Phd Research (2011) “Music Based on Worth”: The Conducting Career of Sir Hamilton Harty (to download Click Here). The aim of my PhD research was to reassess the conducting career of Sir Hamilton Harty, particularly his conductorship of the Hallé Orchestra from 1920 to 1933. This has involved:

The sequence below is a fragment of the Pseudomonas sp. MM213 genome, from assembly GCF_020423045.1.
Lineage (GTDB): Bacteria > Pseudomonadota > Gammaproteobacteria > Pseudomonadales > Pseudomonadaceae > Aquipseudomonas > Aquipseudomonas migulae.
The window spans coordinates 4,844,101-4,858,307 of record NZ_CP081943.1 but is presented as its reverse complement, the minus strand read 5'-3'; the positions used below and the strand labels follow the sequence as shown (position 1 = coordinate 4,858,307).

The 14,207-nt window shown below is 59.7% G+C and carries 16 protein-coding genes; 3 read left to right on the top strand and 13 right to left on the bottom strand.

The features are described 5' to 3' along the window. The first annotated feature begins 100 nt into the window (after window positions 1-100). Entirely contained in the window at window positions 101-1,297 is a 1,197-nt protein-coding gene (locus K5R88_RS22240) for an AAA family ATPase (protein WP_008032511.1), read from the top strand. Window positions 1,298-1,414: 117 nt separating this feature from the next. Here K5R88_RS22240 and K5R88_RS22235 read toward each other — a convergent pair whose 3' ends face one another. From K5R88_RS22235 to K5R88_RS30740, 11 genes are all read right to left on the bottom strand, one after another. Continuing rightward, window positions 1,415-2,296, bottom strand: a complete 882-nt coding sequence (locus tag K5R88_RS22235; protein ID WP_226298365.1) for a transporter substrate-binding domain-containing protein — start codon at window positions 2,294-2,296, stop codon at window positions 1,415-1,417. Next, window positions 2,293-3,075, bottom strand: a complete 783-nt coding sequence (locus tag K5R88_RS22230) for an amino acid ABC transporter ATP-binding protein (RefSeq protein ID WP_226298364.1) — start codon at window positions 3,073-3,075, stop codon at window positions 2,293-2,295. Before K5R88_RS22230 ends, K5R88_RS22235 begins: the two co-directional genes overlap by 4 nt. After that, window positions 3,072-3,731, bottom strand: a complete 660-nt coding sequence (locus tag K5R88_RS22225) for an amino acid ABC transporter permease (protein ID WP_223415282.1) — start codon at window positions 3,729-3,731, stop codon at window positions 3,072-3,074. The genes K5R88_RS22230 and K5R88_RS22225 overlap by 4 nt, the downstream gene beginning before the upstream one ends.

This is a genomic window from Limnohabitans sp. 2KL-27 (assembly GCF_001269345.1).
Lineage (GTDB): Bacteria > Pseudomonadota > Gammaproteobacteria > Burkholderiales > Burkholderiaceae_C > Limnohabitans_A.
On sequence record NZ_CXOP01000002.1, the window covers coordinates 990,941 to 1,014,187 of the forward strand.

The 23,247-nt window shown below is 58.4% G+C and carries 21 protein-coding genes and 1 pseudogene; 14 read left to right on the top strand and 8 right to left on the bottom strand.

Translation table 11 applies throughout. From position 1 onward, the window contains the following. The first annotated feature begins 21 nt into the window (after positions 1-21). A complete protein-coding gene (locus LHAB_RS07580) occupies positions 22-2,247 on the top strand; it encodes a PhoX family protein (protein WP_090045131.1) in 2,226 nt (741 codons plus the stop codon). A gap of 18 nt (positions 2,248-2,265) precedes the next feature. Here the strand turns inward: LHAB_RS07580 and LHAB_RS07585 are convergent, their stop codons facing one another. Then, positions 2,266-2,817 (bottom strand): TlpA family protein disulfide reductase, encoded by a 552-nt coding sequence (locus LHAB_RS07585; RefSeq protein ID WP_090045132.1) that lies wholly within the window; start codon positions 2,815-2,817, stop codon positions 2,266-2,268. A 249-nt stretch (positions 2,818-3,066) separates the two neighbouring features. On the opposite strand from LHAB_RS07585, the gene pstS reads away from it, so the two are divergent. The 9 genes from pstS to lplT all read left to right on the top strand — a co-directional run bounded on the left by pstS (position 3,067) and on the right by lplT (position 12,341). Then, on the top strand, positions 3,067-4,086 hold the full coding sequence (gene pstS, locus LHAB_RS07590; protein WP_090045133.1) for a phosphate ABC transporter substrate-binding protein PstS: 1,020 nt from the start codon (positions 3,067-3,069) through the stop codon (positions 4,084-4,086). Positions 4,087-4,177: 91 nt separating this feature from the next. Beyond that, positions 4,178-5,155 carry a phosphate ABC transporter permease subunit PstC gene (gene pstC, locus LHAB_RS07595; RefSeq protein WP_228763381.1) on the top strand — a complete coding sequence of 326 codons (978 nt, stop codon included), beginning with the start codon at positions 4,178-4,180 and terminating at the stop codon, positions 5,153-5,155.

- an assessment of his conservative aesthetic beliefs. Harty believed that emotion and beauty should be the basis of all music. He encouraged members of the general public to feel music purely on an emotional level and avoid any attempt to understand its technical points. Therefore, Harty maintained a natural aversion to the avant-garde, condemned the ‘terrible clevernesses [sic] of the moderns’ and attacked the intellectualism and complex logic of modernism in general. In reaction to the industrial threat to the British countryside, Harty, like most British musicians of the day, believed in the superiority of nature over urban modernism, which he dismissed as an unhealthy foreign aberration. This examination demonstrates that such conservative aesthetics were rooted in Harty’s amateur education in music in rural Hillsborough, which emphasised the importance of music from the past and fostered the populist belief that music should be understood by the untrained public. Furthermore, the examination also explores the relationship between Harty’s aesthetics beliefs and the influences they had on his programmes with the Hallé and other orchestras; in particular his promotion of music from the early modernist period and the established canon at the expense of the intellectualism of post-war modernism. Harty’s absence from British academia in the 1890s and 1900s also contributed to the neglect of folksong composers throughout his career.